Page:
The Rise of Teen Heroin Abuse

The number of teenagers using illicit drugs, including heroin, has decreased over the last two decades, according to the National Institute on Drug Abuse. In 2014, 27.2 percent of teens used illicit drugs—a significant drop from the all-time high in 1997, when a recorded 34.1 percent of teens used illicit drugs.

But even with the general decline of illicit drug use among adolescents, newspaper reports show there is a growing trend of heroin use among caucasian, middle to upper-class teenagers. According to one report, privileged teens ascend into heroin use through the use of prescription pills (opioids) and more accessible opiates before transitioning to the needle.

In states like Wyoming, paramedics are reporting a 30 percent increase from 2013 to 2014 in overdose-related calls. Furthermore, many of the teens treated match the description of your typical middle-class, girl or boy-next-door.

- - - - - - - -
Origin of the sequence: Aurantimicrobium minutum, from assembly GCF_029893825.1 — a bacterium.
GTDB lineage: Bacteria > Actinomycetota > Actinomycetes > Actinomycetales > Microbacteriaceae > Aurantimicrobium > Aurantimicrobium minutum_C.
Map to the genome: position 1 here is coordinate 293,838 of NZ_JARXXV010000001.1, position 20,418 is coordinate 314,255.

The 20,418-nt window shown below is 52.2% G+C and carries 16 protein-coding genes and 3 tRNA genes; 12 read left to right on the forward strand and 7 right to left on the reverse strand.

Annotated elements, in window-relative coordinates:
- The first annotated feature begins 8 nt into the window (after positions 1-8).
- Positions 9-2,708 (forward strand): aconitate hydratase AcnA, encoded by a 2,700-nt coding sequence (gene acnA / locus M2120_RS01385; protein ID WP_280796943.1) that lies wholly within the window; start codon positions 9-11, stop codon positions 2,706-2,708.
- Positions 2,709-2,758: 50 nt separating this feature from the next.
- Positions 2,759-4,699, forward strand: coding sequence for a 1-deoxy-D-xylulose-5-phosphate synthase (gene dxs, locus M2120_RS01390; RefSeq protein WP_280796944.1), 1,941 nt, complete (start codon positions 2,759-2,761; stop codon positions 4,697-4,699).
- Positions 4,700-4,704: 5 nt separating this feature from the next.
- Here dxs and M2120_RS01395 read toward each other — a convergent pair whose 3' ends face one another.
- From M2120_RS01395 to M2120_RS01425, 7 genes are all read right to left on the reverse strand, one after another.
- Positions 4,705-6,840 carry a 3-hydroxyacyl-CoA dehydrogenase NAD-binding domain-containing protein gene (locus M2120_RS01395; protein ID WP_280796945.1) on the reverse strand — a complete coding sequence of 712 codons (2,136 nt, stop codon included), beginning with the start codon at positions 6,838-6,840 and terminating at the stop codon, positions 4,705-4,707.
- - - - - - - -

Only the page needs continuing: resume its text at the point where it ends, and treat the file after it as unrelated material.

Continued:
Image Charles Williams

People who use heroin will also turn to prescription drugs when heroin is not available, according to a study by Columbia University’s Mailman School of Public Health. It is possible to increase a heroin-induced high by taking prescription pills, which also help curb withdrawal symptoms and reduce the use of heroin.

Signs and symptoms of heroin use include:

  • Injection marks on the body (specifically places where there are major veins—elbow, hands, feet, wrist)
  • Possession of injection tools, including a needle, tourniquet, spoon, or lighter
  • Restlessness
  • Change in sleeping and eating patterns
  • Vomiting and chills

Signs and symptoms of prescription drug use include:

  • Vomiting
  • Constipation
  • Sweating
  • Poor concentration
  • Confusion
  • Depression

Several states have programs in the works to reduce the use of illicit drugs, however you should seek help from a medical professional if you or your teen is using prescription opioids or heroin. Addictions to these drugs are treatable.

Feature image Africa Studio / Shutterstock